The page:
Overview of Cerebrovascular Disease: Role of the Endothelium

  • Allan D. Callow
Part of the NATO ASI Series book series (NSSA, volume 294)


The circulation of the brain differs from that of other organs in several respects, most notably by the rigorous application of the universal principle that the volume of blood entering an organ cannot exceed that which exits. Unlike other solid organs, the brain is confined within a non-resilient, rigid, bony box — the skull. Parenchymatous organs such as the spleen, kidney, liver and the abdominal viscera, even the skeletal musculature, have the capacity to accommodate transient changes in blood volume and blood pressure. Not so for the brain. An increase in brain volume causes brain substance to press against the unyielding skull and, in severe instances, to seek egress through various channels called foramina — portals via which nerves exit, and blood vessels enter and also exit the cranium. The largest of these channels is the foramen magnum, the pathway for the spinal cord. Literally, the brain is forced out of the skull by the build-up of pressure within it. This is known as herniation of the brain. It is accompanied by loss of consciousness and, if unchecked, may progress to coma and death. Lesser degrees of intracranial pressure while not fatal, result in compromise of neuronal function.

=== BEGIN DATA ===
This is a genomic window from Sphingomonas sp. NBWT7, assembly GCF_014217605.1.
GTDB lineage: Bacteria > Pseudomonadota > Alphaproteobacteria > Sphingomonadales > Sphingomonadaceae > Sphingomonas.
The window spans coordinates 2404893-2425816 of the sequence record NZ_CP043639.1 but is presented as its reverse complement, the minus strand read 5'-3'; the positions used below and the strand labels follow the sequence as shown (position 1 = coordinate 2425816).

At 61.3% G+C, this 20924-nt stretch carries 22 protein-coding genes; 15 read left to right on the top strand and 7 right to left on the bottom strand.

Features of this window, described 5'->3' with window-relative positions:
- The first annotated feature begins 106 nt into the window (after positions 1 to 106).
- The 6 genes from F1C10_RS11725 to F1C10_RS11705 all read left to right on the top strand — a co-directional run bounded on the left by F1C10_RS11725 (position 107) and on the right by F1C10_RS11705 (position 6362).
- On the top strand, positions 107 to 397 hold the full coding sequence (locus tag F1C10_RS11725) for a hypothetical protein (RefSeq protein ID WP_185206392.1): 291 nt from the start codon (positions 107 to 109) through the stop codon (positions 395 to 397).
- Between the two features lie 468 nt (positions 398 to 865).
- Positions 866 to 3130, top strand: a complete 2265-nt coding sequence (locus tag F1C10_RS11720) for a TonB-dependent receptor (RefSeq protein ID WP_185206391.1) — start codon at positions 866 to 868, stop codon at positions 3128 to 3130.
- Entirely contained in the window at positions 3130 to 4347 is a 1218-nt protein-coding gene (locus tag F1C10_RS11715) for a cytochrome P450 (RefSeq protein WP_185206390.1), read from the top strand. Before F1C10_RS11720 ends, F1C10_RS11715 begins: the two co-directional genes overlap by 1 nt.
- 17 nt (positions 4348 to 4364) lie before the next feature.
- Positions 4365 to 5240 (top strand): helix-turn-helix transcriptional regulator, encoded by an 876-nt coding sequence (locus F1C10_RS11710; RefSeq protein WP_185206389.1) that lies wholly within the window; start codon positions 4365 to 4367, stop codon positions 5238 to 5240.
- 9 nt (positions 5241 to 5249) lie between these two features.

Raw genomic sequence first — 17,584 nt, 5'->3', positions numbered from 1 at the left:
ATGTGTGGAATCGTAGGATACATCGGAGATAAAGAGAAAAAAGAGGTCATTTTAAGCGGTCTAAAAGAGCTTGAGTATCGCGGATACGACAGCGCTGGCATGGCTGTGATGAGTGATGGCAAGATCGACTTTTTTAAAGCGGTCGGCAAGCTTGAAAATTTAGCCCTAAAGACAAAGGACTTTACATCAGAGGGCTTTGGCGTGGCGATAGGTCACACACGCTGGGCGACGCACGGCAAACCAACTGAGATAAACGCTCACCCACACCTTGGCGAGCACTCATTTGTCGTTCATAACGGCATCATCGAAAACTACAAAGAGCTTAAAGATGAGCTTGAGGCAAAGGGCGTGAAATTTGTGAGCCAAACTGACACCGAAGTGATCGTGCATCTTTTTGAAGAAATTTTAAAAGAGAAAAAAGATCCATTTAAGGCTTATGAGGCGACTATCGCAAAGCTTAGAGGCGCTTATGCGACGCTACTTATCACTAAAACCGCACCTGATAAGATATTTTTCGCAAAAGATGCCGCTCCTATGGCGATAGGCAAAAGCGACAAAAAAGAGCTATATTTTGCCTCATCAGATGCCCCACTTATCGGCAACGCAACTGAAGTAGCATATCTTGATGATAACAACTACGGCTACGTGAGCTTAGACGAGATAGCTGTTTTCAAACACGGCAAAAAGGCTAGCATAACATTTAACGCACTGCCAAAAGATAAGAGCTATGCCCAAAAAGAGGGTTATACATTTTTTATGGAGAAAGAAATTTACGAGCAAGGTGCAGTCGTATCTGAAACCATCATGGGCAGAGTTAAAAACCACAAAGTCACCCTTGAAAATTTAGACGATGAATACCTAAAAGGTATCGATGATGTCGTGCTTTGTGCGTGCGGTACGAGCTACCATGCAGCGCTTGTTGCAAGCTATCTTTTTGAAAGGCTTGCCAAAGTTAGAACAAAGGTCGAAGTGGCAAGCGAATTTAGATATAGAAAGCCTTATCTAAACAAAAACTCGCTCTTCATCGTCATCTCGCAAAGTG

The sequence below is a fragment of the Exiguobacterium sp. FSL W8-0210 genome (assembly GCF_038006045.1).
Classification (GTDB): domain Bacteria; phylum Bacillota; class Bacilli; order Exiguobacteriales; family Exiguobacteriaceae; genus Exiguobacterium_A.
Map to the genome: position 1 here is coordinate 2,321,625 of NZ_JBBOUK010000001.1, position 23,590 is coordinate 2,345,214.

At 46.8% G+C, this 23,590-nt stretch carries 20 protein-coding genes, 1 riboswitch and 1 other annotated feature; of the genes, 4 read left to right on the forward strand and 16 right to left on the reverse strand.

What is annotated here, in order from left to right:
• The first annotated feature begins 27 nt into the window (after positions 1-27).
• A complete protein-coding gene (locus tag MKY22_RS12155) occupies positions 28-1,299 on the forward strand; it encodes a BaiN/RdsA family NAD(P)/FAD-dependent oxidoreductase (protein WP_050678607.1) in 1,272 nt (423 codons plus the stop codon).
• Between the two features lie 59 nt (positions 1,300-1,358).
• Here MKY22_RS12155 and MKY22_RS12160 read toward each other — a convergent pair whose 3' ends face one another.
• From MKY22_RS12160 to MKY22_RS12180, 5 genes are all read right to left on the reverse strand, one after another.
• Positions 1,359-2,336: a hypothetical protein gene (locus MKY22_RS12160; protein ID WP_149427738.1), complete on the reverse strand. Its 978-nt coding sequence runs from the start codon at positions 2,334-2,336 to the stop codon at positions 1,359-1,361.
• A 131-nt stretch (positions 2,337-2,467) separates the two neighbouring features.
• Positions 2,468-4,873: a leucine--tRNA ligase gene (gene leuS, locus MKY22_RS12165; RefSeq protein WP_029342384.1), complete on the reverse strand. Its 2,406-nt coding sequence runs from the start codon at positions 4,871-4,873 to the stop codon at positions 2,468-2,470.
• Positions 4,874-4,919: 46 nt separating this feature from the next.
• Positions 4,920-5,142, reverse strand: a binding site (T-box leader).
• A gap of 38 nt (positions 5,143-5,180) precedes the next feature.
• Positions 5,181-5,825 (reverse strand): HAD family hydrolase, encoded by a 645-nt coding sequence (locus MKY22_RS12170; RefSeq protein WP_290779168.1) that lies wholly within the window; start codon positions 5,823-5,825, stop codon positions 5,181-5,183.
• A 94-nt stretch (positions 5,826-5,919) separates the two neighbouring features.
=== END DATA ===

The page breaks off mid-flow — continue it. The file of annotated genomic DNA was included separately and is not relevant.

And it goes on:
Giant Cell Arteritis Moyamoya Disease Cerebral Autoregulation Pulseless Disease Polyarteritis Nodosa 
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Copyright information

© Springer Science+Business Media New York 1998

Authors and Affiliations

  • Allan D. Callow
    • 1
  1. 1.Boston University School of Medicine and The Whitaker Cardiovascular InstituteBoston City Hospital and The University HospitalBostonUSA

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